And well we should applaud them. They must have had smoke coming out their ears at times.
I have enjoyed sitting in the House of Commons, whether as a member or as a minister. I would also particularly like to thank the Right Hon. Jean Chrétien, who allowed me to make a real difference in the world of sport in Canada and to stand up for our country’s values at Citizenship and Immigration, especially after the events of September 11. I also want to thank former prime minister Paul Martin for appointing me to the position of minister for La Francophonie and special adviser for Haiti.
I am especially proud to have negotiated the agreement to bring the World Anti-Doping Agency to Montreal, to have created a meaningful policy on sport in Canada and to have assisted our Olympic and Paralympic athletes and their coaches.
I am proud to have taken action to ensure respect for the languages spoken by all of our athletes, be they anglophone or francophone. Thanks to the body that came to be known as the Sport Dispute Resolution Centre of Canada, athletes are no longer at the mercy of their federations.
In immigration, the agreements I signed made regionalizing immigration a priority. I salute my colleague, the Minister of Citizenship, Immigration and Multiculturalism.
The one I am the most pleased with was the one we signed with Manitoba. This was a historical agreement that allowed Manitoba to pick up its own immigrants. It was good for the economy and the people.
I promoted francophone immigration across the country, simplified the points system and started major debates on issues such as creating a national identity card and using biometric data offline.
Since I have been sitting in the House for 16 years now, I will take the liberty of sending a few messages to the government and to my colleagues as a whole, regardless of political party.
Canada is a magnificent country, and its wealth derives from its diversity, from its variety. Let us never forget that Canada has two official languages and that no one should be considered a second-class citizen. French exists across the country, and the Government of Canada must ensure by its actions that francophones are respected.
It also means that judges of the Supreme Court should be bilingual.
Multiculturalism is an important Canadian value, and we should never have to choose between that value and bilingualism. They are two complementary values that must not be forced to compete with each other.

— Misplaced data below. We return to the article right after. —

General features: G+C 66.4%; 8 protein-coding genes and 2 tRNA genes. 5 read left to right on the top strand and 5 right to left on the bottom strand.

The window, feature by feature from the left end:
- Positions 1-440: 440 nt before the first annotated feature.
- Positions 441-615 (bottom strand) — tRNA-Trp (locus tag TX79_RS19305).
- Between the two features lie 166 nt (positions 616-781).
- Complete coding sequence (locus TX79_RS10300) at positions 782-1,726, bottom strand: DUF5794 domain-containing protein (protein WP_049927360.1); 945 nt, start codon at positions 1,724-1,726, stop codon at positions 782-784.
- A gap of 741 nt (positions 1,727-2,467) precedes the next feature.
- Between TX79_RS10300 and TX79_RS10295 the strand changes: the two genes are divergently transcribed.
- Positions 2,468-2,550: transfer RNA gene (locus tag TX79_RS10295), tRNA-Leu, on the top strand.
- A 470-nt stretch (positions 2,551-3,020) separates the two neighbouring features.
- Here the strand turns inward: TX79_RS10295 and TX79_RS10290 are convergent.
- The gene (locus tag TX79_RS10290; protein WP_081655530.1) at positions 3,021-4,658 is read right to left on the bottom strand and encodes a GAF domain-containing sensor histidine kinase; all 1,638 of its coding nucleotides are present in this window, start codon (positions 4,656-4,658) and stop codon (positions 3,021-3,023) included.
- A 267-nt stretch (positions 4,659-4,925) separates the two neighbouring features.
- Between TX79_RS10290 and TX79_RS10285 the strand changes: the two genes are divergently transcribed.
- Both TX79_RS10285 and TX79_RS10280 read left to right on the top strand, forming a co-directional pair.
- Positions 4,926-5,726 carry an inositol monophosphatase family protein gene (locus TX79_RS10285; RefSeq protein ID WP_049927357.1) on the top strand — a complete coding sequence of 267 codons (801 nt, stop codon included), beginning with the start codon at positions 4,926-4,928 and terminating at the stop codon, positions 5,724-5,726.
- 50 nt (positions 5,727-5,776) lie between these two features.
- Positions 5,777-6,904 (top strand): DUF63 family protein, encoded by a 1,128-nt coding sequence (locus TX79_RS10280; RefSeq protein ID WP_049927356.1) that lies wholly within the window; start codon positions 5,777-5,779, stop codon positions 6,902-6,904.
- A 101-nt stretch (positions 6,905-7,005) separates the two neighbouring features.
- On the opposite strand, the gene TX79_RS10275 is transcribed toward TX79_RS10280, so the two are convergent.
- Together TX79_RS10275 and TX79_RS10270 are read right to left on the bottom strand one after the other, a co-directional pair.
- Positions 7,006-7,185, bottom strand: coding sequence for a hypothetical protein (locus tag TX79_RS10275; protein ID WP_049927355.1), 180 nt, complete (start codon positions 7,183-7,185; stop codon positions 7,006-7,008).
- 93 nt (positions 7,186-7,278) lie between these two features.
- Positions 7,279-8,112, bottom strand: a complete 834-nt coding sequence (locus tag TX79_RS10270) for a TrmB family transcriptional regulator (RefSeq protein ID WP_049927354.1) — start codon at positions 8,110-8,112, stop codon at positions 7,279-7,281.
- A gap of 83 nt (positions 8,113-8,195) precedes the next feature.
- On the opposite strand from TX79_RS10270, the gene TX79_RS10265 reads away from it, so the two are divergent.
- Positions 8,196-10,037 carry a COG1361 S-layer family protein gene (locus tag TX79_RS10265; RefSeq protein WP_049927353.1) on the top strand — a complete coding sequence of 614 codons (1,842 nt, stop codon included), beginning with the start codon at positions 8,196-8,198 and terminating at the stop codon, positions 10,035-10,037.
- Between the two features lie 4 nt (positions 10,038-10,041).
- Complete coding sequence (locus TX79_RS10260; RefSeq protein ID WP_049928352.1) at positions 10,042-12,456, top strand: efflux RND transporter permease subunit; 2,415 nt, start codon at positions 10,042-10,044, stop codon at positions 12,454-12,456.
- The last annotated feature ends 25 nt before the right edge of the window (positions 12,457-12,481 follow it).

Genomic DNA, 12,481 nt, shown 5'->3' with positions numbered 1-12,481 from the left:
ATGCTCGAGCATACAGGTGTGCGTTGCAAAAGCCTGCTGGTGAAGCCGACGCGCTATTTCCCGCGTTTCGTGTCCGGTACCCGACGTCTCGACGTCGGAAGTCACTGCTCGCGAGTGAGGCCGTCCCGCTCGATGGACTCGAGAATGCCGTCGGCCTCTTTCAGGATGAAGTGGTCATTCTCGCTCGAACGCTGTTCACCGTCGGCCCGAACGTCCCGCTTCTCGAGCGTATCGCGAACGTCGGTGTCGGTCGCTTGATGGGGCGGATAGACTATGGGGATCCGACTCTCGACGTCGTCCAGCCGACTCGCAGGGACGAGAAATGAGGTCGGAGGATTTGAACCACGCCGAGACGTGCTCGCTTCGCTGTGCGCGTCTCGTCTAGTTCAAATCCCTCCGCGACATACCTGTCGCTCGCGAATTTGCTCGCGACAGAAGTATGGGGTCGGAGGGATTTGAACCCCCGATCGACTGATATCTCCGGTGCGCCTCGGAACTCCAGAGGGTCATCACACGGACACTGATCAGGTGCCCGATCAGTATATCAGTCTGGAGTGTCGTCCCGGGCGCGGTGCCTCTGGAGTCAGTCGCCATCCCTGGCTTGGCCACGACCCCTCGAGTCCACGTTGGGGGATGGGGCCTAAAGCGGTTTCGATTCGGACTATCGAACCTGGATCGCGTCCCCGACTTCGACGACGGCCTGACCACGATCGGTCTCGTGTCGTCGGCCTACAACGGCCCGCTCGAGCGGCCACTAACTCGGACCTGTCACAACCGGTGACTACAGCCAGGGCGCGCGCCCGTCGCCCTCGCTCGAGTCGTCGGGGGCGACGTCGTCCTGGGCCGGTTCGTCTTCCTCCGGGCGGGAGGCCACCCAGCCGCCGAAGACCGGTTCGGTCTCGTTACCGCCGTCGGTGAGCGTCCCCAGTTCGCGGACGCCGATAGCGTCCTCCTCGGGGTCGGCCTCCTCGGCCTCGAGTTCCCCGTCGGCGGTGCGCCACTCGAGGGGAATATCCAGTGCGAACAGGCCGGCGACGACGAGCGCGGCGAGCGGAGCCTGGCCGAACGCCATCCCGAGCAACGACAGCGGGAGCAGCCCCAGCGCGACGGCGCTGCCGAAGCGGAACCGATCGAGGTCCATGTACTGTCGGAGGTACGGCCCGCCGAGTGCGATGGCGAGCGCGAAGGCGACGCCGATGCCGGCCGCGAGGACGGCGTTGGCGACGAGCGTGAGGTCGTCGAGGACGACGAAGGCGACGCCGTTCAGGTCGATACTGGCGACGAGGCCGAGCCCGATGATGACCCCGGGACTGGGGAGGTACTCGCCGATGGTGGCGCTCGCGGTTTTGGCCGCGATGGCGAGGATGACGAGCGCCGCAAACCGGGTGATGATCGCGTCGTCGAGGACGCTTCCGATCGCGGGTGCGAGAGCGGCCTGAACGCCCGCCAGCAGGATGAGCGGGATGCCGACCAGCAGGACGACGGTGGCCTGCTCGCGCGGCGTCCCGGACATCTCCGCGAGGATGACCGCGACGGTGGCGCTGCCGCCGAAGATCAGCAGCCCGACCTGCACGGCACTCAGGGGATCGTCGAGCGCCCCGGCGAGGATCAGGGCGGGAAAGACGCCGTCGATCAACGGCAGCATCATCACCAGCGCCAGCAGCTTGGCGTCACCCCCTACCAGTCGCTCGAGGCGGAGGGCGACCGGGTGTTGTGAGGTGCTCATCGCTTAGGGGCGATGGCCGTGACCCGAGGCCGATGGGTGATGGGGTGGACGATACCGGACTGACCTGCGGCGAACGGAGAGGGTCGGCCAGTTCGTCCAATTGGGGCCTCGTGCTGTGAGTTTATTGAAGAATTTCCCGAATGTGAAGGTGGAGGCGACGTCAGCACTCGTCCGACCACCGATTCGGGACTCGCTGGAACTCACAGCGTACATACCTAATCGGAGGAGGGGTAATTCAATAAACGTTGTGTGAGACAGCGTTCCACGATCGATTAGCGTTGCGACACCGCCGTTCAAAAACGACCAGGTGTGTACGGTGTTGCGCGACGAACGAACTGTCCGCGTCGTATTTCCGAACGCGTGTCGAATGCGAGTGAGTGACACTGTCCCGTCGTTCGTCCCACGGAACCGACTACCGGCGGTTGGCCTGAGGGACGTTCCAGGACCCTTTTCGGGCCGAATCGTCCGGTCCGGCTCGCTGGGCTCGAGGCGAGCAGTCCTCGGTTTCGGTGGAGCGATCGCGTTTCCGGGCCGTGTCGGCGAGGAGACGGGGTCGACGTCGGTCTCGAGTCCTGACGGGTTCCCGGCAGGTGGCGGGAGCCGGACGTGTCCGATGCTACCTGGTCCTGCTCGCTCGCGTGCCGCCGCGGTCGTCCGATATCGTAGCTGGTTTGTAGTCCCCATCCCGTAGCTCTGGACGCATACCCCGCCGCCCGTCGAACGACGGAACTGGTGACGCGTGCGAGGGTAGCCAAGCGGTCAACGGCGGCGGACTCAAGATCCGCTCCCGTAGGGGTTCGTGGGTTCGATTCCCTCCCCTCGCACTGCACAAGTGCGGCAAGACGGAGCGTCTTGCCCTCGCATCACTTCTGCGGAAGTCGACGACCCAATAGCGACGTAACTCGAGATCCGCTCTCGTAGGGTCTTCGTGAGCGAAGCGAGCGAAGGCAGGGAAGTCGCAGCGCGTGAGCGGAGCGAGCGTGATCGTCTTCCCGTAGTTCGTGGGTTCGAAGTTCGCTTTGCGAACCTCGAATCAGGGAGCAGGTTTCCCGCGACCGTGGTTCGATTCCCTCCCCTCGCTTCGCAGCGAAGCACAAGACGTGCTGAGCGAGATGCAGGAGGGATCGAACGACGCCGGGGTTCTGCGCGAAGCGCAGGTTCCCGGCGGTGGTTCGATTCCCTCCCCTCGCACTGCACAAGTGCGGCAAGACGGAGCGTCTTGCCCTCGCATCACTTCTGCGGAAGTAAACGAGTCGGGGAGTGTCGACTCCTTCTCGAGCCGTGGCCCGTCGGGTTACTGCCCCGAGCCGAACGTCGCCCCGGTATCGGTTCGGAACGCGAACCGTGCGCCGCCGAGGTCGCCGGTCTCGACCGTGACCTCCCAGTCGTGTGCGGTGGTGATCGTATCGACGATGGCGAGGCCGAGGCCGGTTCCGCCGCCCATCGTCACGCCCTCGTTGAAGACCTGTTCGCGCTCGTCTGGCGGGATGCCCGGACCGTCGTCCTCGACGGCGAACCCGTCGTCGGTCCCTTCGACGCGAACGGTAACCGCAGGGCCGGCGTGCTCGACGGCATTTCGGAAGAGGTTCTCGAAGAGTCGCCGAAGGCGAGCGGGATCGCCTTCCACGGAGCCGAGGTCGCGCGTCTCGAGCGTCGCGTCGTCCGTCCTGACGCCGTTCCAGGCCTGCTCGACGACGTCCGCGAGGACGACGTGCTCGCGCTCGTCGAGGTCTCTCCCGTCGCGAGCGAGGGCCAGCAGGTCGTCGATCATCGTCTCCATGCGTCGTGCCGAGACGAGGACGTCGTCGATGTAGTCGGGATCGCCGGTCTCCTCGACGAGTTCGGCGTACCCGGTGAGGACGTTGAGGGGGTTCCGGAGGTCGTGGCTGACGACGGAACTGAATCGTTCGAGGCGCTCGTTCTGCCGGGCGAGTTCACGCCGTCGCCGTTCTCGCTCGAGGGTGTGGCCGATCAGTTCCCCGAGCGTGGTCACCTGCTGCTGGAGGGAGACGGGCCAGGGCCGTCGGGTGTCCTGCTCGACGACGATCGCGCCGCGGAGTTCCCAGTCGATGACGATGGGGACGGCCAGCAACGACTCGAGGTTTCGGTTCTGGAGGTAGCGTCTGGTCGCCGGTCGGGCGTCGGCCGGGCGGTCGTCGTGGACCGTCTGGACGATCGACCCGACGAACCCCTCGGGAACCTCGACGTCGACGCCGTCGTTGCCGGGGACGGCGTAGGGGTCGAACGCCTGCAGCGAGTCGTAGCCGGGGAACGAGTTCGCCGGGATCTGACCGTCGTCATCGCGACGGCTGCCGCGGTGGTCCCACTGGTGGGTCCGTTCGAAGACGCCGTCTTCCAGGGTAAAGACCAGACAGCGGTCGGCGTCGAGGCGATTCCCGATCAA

Let us respect the public service and stop using it as a scapegoat or cannon fodder. Public service employees do an incredible job. They are professionals and part of the solution.
Let us stop pitting the regions against each other. Canada is strong when we respect the uniqueness of every province and territory.
Quebec is a nation, and it must be respected. Let us make sure we do not constantly throw fat on the fire just to provoke flare-ups. Instead let us use this great diversity to strengthen our connections.
Lastly, Parliament needs more transparency. Democracy is fragile, and it is our responsibility to protect it.
My only regret is that I was never able to do justice to Louis Riel, the founder of Manitoba and a father of Confederation. The man is innocent, and we must put right the mistake that was made.
In closing, I quote the Greek philosopher Epictitus, who said, “Do not expect events to unfold as you would wish. Accept them as they occur and you will be happy.”
As for me, I am going home to Montreal, as Ariane Moffatt says in her song. I will stand as a candidate for the mayoralty of Montreal, Quebec's magnificent metropolis.
Be forewarned, however: if anyone thought I acted up in the House just to make myself heard, know that my voice will travel from Montreal to Ottawa. Learn the word of the day: “unavoidable”.
Mr. Speaker, I have loved sitting in the House. It has been an honour to be among you. There is nothing nobler than to enjoy the public's trust. However, we do not own the right to be here; we borrow it, and for varying lengths of time. Let us all remember that.
Thank you, my friends. It has been an honour.